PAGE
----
The internet is full of free resources and there are plenty of websites out there offering sample codes like Stack Overflow that programmers and developers can use to perform various tasks for computer programming. But a web consultant has pointed out that this common practice could be a security risk. Here are the details.
Paste on computer image from Shutterstock
Earlier this month a developer for Nissan's car mobile app was busted for copying code straight from Stack Overflow. The fact that the developer didn't do their due diligence in removing references to Stack Overflow in an official app from just didn't seem very professional, which was why it garnered attention. The incident did also highlight just how common copying and pasting code is.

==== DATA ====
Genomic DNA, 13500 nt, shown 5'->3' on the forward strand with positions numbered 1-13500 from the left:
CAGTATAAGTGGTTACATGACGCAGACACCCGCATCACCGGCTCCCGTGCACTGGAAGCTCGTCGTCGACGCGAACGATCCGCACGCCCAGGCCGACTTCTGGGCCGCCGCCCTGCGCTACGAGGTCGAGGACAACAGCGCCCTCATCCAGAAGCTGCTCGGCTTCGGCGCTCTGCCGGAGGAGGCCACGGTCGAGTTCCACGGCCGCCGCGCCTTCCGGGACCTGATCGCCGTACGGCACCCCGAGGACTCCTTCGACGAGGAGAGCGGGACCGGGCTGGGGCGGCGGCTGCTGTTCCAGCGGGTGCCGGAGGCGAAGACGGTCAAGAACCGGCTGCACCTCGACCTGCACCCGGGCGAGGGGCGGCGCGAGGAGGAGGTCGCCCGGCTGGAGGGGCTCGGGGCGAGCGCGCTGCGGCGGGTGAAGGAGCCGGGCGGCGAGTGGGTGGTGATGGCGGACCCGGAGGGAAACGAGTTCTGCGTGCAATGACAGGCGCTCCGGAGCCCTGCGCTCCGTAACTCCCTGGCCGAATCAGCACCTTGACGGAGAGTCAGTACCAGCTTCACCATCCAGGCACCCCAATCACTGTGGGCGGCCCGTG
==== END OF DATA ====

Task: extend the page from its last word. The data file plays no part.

Borrowing on existing code that has been made public is not necessarily a bad thing. It could give programmers, developers and IT admins a quick solution to problems they are facing with their own code.
But a new kind of attack called Pastejacking is making this practice more dangerous. Using a function called
He also noted that this method can be combined with a phishing attack to lure users into running seemingly innocuous commands, potentially allowing for remote code execution if the malicious code is pasted into the terminal.
Stockley said the best defence against pastejacking is to exercise caution when copying content off websites. Verify that the code is harmless first by pasting it into a text editor first and look over it before putting it into the terminal.
[Via Naked Security by Sophos]